What is the qoute by Shakespeare: "________________, in which that nourishes us." I heard it on the show "Frontline," titled "Digital Nation," S28/Ep 07?
I'm not sure if the last part of the qoute is verbatem. But, nourish was the key word. It might have read: "_____________, in that which nourishes us."
1 Answer | Add Yours
There are many references to "nourishing" in Shakespeare's works. When researching the phrase, the initial search showed "Quod Me Nutrit Me Destruit." The origin of this phrase, meaning "that which nourishes me, destroys me," lies with Christopher Marlowe. The quote was found on a portrait of Marlowe, dating 1585 (Marlowe was 21).
Given the influence Marlowe had on Shakespeare, it is of no surprise that Shakespeare used the phrase (or an alternate of the phrase) in some of his works.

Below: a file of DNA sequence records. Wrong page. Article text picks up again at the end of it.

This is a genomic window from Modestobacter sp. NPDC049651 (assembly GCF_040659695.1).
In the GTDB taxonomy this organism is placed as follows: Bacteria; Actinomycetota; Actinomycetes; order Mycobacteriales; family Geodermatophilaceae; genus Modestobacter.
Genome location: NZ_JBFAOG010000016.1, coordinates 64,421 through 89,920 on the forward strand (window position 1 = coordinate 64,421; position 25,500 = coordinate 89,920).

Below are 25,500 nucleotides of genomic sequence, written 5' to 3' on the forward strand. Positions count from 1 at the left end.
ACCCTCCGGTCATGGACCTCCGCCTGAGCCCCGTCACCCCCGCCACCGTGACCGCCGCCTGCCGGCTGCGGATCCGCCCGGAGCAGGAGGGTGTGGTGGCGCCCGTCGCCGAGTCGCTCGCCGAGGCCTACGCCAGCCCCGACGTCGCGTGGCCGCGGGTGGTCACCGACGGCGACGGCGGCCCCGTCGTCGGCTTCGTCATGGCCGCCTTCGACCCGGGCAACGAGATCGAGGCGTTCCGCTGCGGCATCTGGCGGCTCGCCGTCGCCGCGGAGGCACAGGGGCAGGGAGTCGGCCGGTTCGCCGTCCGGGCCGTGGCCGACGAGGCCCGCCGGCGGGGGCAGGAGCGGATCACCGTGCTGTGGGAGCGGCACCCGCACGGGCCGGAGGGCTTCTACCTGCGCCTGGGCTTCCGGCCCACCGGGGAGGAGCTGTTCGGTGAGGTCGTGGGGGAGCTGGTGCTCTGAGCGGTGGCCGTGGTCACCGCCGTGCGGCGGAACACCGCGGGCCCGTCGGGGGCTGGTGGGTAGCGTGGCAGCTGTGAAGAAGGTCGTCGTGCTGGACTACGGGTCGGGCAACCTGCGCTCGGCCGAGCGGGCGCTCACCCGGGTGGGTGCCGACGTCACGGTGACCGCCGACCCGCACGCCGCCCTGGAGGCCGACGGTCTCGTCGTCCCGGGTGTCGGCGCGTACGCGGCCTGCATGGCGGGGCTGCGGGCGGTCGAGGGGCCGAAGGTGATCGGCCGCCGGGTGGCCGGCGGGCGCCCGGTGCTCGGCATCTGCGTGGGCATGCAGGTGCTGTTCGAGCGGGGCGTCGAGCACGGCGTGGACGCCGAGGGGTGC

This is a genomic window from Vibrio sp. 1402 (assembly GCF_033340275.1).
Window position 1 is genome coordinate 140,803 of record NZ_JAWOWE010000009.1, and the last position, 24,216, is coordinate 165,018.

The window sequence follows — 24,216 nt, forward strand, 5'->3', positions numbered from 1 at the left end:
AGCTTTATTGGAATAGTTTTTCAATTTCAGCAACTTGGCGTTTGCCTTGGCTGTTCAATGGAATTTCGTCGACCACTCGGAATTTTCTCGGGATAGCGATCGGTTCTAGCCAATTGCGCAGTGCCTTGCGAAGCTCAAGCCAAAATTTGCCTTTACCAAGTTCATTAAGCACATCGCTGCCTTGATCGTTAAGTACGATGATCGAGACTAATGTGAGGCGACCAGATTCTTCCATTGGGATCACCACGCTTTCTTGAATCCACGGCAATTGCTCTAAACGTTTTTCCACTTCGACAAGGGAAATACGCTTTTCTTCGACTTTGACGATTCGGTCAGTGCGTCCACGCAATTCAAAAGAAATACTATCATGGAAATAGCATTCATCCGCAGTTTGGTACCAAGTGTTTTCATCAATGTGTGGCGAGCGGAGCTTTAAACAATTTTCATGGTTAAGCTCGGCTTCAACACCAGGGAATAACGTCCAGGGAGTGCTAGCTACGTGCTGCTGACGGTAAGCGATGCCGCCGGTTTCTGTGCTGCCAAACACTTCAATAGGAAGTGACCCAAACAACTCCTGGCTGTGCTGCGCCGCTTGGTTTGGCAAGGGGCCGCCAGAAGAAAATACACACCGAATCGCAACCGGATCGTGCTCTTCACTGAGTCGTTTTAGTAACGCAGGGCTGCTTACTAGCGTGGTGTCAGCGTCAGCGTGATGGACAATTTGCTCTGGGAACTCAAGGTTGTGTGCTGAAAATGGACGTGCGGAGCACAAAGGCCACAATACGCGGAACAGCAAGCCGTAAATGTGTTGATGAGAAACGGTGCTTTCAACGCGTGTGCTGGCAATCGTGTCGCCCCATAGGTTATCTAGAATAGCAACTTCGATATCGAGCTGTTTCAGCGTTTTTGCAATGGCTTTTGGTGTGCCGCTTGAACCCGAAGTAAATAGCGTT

For example, in Sonnet 73, the following reference to nourishment is found:
As the death-bed whereon it must expire
Consumed with that which it was nourish'd by.
Pericles, a play by Shakespeare, also contains a reference to nourishment. In Act II, scene ii, Thaisa states the following:
A burning torch that's turned upside down
The word, Qui me alit me extinguit.
Here again, the idea that the one who feeds also extinguishes is highlighted.
We’ve answered 328,046 questions. We can answer yours, too.Ask a question